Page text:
The Truth About Herbal Medications and Dietary Supplements

An herb is a plant or plant part used for its scent, flavor, or therapeutic properties. Herbal medicines are one type of dietary supplement. They are sold as tablets, capsules, powders, teas, extracts, and fresh or dried plants. People use herbal medicines to try to maintain or improve their health.

Many people believe that products labeled "natural" are always safe and good for them. This is not necessarily true. Herbal medicines do not have to go through the testing that drugs do. Some herbs, such as comfrey and ephedra, can cause serious harm. Some herbs can interact with prescription or over-the-counter medicines.

If you are thinking about using an herbal medicine, first get information on it from reliable sources. Make sure to tell your health care provider about any herbal medicines you are taking.

Source: http://www.nlm.nih.gov/medlineplus/herbalmedicine.html

Dietary Supplements: What You Need to Know

The majority of adults in the United States take one or more dietary supplements either every day or occasionally. Today’s dietary supplements include vitamins, minerals, herbals and botanicals, amino acids, enzymes, and many other products.

Dietary supplements come in a variety of forms: traditional tablets, capsules, and powders, as well as drinks and energy bars. Popular supplements include vitamins D and E; minerals like calcium and iron; herbs such as echinacea and garlic; and specialty products like glucosamine, probiotics, and fish oils.

Safety and Risk

Many supplements contain active ingredients that can have strong effects in the body. Always be alert to the possibility of unexpected side effects, especially when taking a new product.

Supplements are most likely to cause side effects or harm when people take them instead of prescribed medicines or when people take many supplements in combination. Some supplements can increase the risk of bleeding or, if a person takes them before or after surgery, they can affect the person’s response to anesthesia. Dietary supplements can also interact with certain prescription drugs in ways that might cause problems. Here are just a few examples: 

  • Vitamin K can reduce the ability of the blood thinner Coumadin® to prevent blood from clotting.
  • St. John’s wort can speed the breakdown of many drugs (including antidepressants and birth control pills) and thereby reduce these drugs’ effectiveness.
  • Antioxidant supplements, like vitamins C and E, might reduce the effectiveness of some types of cancer chemotherapy.

Keep in mind that some ingredients found in dietary supplements are added to a growing number of foods, including breakfast cereals and beverages. As a result, you may be getting more of these ingredients than you think, and more might not be better. Taking more than you need is always more expensive and can also raise your risk of experiencing side effects. For example, getting too much vitamin A can cause headaches and liver damage, reduce bone strength, and cause birth defects. Excess iron causes nausea and vomiting and may damage the liver and other organs.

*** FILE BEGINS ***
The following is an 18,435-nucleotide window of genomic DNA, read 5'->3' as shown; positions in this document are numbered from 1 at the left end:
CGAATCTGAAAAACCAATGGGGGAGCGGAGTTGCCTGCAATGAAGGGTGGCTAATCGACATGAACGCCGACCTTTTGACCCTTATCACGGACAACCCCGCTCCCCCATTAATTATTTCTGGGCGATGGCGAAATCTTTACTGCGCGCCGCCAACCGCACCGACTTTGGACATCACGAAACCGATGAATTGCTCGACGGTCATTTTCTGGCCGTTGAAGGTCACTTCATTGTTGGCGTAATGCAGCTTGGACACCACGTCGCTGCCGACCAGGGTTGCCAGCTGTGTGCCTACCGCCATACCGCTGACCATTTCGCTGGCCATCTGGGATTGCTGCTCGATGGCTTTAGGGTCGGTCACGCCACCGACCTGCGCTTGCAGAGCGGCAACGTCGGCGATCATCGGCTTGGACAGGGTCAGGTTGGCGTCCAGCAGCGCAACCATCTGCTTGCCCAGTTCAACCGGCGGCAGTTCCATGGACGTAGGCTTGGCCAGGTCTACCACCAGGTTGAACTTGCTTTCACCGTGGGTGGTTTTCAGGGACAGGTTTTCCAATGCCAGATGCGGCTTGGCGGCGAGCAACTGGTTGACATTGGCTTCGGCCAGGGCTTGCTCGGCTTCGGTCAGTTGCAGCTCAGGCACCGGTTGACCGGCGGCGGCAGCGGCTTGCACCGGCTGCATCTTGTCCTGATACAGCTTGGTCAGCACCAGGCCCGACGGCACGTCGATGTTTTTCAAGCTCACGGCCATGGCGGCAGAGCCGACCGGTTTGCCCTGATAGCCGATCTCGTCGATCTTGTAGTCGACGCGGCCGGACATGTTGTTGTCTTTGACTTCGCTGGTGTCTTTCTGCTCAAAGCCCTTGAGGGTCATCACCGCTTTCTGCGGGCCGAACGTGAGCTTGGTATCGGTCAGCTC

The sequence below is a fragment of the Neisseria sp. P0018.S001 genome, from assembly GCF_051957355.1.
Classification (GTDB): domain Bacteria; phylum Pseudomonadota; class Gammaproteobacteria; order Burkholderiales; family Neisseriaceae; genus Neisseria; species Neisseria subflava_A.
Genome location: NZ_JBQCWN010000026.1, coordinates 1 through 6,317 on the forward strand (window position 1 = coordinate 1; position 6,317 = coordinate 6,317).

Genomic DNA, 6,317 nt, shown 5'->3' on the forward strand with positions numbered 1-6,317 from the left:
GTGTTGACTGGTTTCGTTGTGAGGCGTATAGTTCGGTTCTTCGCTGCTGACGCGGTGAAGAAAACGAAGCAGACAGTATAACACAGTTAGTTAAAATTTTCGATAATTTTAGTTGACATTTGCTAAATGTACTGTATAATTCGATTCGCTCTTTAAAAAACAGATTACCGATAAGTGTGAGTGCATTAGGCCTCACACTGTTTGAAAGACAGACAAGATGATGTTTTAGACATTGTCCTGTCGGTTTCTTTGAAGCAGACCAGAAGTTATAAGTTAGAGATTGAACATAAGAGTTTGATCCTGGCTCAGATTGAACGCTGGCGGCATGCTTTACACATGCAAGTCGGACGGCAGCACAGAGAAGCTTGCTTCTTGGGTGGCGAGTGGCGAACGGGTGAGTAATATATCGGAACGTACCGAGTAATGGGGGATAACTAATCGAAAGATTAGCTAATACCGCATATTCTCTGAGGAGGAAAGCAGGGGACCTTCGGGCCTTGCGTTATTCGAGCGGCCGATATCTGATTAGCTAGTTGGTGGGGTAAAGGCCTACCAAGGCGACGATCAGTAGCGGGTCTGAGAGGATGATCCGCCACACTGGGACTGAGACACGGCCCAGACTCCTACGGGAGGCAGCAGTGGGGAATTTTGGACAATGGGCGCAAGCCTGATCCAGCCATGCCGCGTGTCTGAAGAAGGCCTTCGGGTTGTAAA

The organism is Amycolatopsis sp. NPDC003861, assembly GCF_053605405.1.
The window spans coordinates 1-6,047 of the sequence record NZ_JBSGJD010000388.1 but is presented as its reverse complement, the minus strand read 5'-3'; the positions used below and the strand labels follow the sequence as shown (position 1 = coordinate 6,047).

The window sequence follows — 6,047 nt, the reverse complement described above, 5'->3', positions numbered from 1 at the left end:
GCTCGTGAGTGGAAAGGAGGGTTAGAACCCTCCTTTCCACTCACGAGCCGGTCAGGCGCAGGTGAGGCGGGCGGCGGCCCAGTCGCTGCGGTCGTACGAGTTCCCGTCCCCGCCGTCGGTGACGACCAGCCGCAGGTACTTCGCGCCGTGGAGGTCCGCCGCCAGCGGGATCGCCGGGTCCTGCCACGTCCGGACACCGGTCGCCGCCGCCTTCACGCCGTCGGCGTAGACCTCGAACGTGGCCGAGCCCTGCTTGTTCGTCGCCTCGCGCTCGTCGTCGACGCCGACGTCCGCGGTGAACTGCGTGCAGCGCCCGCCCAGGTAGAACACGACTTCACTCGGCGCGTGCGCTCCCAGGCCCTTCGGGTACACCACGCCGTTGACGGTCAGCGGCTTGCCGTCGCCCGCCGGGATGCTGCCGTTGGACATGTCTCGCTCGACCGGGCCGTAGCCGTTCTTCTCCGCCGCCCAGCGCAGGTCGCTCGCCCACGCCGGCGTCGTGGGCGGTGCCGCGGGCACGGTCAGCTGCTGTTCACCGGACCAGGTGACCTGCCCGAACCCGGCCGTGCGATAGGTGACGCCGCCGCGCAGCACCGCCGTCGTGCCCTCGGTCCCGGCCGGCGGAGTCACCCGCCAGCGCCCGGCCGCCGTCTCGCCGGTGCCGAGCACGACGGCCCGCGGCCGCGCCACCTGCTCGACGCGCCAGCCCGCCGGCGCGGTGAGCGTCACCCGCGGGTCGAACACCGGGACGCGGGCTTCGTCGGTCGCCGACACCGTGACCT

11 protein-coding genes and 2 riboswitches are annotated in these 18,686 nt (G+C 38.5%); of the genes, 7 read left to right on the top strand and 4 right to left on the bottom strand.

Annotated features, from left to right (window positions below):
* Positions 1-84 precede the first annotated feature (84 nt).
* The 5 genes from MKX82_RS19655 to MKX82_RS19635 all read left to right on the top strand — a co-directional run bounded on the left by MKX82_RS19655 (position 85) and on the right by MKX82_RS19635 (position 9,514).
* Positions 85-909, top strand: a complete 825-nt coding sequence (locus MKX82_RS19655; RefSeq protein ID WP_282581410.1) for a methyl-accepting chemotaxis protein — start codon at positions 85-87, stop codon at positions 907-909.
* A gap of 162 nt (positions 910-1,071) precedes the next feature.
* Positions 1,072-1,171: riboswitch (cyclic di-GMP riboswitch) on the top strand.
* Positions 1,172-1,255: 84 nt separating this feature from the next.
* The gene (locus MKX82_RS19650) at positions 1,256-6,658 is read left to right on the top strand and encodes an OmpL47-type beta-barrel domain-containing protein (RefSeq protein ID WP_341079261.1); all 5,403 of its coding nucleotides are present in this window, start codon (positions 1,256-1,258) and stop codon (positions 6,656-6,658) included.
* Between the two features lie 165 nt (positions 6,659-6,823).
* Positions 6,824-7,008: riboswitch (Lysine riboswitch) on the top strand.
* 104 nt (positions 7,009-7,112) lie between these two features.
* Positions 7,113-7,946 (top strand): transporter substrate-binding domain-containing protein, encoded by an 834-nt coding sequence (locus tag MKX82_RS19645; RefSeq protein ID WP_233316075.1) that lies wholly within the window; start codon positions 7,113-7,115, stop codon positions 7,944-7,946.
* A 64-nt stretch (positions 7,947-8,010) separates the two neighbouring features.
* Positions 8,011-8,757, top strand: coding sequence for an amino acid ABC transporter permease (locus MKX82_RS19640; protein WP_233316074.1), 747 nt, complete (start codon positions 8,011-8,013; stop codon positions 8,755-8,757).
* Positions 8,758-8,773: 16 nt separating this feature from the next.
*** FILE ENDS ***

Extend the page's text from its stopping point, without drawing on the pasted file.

Be cautious about taking dietary supplements if you are pregnant or nursing. Also, be careful about giving them (beyond a basic multivitamin/mineral product) to a child. Most dietary supplements have not been well tested for safety in pregnant women, nursing mothers, or children.

If you suspect that you have had a serious reaction from a dietary supplement, let your health care provider know.

Effectiveness

If you don’t eat a nutritious variety of foods, some supplements might help you get adequate amounts of essential nutrients. However, supplements can’t take the place of the variety of foods that are important to a healthy diet.

Scientific evidence shows that some dietary supplements are beneficial for overall health and for managing some health conditions. For example, calcium and vitamin D are important for keeping bones strong and reducing bone loss; folic acid decreases the risk of certain birth defects; and omega-3 fatty acids from fish oils might help some people with heart disease. Other supplements need more study to determine their value. The U.S. Food and Drug Administration (FDA) does not determine whether dietary supplements are effective before they are marketed.

Keep in Mind

  • Don’t take supplements in place of, or in combination with, prescribed medications without your health care provider’s approval.
  • Check with your health care provider about the supplements you take if you are scheduled to have any type of surgical procedure.
  • The term “natural” doesn’t always mean safe. A supplement’s safety depends on many things, such as its chemical makeup, how it works in the body, how it is prepared, and the dose used. Certain herbs (for example, comfrey and kava) can harm the liver.
  • Before taking a dietary supplement, ask yourself these questions: 
    • What are the potential health benefits of this dietary supplement product?
    • What are its potential benefits for me?
    • Does this product have any safety risks?
    • What is the proper dose to take?
    • How, when, and for how long should I take it?

If you don’t know the answers to these questions, talk to your health care providers. Let your health care providers (including doctors, pharmacists, and dietitians) know which dietary supplements you’re taking so that you can discuss what’s best for your overall health. Your health care provider can help you determine which supplements, if any, might be valuable for you.

Keep a record of the supplements you take in one place, just as you should be doing for all of your medicines. Note the specific product name, the dose you take, how often you take it, and the reason why you use each one. You can also bring the products you use with you when you see your health care provider.

Source: http://ods.od.nih.gov/pubs/DS_WhatYouNeedToKnow.pdf